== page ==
India's Ranbaxy Laboratories could move away from generics following its merger with the Japanese multinational Daaichi Sankyo.
When it was announced last week that Japanese multi-national Daaichi Sankyo was acquiring India's famed Ranbaxy, it was thought Daaichi would seek to leverage Ranbaxy's strong presence in the generics market.
After all Ranbaxy is among the top 10 global generic companies. Its stated vision has been to be among the top five global generic players and to achieve global sales of $5 billion by 2012.
But now many wonder whether Daaichi would be that keen to enter the generics minefield. One has to contend with patent-holders all the time.
Close on the heels of the announcement, Ranbaxy chose to settle its five-year battle with Pfizer over Atorvastatin (Lipitor), the world's most-prescribed cholesterol-lowering medicine.
Malvinder Mohan Singh, CEO and MD, Ranbaxy Laboratories Ltd., said, "This comprehensively settles outstanding issues between Ranbaxy and Pfizer bringing to closure a number of ongoing patent disputes. It also provides certainty and visibility to the launch of Ranbaxy's Generic Atorvastatin, with 180-day market exclusivity in the US and an early entry in other markets. This will make the worlds largest selling drug more accessible to patients who will gain from the timely availability of an affordable quality option."
Ranbaxy will also have a license to sell Atorvastatin on varying dates in an additional 7 countries, including: Canada, Belgium, Netherlands, Germany, Sweden, Italy and Australia. Ranbaxy and Pfizer have also resolved their disputes regarding Atorvastatin in Malaysia, Brunei, Peru and Vietnam.
In addition, the lawsuits between Pfizer and Ranbaxy regarding Atorvastatin will be dismissed in select countries and the lawsuits between Pfizer and Ranbaxy regarding the fixed dose combination product containing Atorvastatin and amlodipine will be dismissed in the U.S. and Ranbaxy will no longer contest the validity of Pfizer's patents in such countries. Such patent challenges by Ranbaxy regarding Lipitor have been underway in numerous markets since 2003.
The company will launch the generic version of Lipitor in Canada this year, while that of Nexium will be introduced only in 2014.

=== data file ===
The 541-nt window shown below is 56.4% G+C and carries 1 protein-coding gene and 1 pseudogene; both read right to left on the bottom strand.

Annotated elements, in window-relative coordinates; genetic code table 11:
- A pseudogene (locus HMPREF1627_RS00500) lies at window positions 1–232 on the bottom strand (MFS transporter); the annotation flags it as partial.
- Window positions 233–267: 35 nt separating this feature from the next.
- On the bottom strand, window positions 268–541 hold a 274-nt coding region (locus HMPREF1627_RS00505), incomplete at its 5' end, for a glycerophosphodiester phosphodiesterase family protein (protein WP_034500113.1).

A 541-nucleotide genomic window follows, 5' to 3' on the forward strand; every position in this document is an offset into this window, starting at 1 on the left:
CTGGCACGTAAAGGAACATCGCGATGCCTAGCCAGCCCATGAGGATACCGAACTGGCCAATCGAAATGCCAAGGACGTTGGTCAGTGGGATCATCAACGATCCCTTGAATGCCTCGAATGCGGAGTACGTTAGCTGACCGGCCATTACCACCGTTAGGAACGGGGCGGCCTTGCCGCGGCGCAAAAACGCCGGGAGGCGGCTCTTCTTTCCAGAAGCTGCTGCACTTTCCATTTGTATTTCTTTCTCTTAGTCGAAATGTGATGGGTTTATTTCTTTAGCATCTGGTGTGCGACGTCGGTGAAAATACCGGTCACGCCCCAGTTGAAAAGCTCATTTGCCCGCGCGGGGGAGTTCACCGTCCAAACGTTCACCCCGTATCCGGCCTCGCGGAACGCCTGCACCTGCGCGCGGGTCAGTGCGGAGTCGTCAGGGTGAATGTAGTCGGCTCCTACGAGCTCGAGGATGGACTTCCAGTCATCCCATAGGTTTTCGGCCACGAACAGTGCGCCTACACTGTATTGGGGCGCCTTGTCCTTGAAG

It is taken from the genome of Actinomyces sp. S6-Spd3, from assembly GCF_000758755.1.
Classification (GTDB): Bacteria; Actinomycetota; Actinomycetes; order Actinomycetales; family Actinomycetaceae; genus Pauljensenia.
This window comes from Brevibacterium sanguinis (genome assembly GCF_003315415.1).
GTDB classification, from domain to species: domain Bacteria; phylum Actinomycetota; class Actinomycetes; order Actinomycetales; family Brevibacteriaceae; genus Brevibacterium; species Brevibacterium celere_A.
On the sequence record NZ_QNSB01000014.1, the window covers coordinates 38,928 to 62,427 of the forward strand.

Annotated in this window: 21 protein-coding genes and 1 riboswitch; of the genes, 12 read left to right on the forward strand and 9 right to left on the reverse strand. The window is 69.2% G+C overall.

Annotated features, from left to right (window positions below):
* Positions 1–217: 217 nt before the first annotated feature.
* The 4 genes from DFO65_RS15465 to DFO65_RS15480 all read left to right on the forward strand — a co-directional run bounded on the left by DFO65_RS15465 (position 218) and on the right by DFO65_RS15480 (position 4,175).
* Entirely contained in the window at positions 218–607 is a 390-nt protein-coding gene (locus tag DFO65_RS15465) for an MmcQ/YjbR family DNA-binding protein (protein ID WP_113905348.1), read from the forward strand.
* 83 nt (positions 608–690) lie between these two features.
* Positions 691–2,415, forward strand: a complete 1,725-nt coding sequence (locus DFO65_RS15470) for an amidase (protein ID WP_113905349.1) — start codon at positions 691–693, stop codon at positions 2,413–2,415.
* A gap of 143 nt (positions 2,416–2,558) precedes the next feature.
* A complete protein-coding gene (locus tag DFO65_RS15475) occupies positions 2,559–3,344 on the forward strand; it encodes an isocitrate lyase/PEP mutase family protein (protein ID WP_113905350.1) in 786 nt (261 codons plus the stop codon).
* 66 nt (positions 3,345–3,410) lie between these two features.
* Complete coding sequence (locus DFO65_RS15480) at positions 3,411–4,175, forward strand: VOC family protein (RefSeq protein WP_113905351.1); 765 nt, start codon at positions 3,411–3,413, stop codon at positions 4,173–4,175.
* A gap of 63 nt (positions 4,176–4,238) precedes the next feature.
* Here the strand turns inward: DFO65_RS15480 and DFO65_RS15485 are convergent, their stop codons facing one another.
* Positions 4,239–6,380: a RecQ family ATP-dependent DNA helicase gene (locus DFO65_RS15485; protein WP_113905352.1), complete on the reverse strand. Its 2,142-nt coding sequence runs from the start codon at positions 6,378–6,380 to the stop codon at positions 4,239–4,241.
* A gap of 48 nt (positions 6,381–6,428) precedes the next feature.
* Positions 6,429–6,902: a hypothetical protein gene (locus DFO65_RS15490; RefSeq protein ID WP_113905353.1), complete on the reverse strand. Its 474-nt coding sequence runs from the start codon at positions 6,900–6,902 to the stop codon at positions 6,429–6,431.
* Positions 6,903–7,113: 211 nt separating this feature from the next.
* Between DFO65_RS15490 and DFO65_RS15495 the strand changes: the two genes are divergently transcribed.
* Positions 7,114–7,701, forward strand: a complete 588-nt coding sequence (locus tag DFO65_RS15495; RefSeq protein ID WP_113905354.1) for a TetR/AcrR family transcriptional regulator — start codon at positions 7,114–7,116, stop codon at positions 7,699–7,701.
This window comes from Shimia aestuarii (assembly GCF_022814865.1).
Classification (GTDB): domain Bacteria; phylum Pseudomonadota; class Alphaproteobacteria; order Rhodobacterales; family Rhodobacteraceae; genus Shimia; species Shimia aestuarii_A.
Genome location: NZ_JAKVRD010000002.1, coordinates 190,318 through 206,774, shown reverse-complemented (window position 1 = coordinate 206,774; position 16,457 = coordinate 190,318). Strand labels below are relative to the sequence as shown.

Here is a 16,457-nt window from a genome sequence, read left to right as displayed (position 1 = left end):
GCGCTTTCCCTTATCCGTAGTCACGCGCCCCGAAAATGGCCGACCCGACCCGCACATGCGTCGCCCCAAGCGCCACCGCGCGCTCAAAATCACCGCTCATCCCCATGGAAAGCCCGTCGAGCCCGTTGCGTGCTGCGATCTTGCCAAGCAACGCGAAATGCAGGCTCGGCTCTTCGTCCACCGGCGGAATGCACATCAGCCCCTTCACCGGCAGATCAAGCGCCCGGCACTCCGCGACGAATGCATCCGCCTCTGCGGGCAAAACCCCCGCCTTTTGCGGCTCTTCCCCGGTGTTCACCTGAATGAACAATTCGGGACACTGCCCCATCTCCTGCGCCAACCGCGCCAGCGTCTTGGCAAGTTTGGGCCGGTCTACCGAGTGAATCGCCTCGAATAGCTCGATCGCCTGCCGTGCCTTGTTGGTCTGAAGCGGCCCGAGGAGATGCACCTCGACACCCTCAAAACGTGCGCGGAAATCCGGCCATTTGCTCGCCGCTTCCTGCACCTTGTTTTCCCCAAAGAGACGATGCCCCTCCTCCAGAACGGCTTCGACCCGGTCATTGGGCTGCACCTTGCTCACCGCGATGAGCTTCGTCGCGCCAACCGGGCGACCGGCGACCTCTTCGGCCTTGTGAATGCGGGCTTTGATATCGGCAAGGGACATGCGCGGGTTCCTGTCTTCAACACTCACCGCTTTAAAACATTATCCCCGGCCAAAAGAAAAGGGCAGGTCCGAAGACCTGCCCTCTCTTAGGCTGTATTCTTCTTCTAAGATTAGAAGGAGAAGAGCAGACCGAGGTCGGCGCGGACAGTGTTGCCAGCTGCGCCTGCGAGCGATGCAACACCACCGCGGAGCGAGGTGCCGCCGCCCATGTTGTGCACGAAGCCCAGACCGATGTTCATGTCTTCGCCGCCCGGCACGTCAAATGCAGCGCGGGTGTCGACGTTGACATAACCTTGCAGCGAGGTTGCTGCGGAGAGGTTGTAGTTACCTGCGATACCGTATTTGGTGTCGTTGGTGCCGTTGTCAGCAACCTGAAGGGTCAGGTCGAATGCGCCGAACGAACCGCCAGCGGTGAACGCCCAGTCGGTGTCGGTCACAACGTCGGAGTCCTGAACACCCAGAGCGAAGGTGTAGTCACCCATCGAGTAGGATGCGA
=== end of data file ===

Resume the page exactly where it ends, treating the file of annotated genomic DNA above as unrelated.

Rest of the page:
Till now, Ranbaxy has been leading the race in opposing intellectual property through Para IV challenges, filing for pre-grant oppositions to MNC drugs and even fighting biggies such as Pfizer on their own turf. This could change now and out-of court settlements with other pharma majors might be speeded up.
Industry experts pointed out that Daiichi, being an innovator company (pro-patent), might not be very keen that Ranbaxy pursues litigation against drug MNCs in future over generics, writes Rupali Mukherjee in Times of India.
The Japanese MNC may not want to be saddled with high litigation costs incurred due to these challenges. Ranbaxy has been spending around $25-30 million as legal costs on an average every year.
Ranbaxy till now has been pursuing an aggressive first-to-file (FTF) strategy as it feels that these molecules present a huge opportunity and offer a major commercial upside to its organic growth.
Analysts have earlier estimated that it can mop up around over $2 billion revenues from its four FTF molecules (sumatriptan, tamsulosin, valacyclovir and atorvastatin).
The first-to-file benefit allows 180 days of market exclusivity to the company in the US when it launches the drug.
Sanjiv Kaul, MD, ChrysCapital, said: "Patent challenges are an integral part of the growth strategy for a global generic player. Any dilution in that orientation can seriously hinder growth. I don't see Daiichi weaning away Ranbaxy from pursuing patent challenges through the Para IV route. Although there may be some challenges that Ranbaxy may reconsider purely from a cost-benefit analysis."
Ranbaxy CEO and MD Malvinder Singh said, "We will follow a case-to-case basis on our other patent challenges".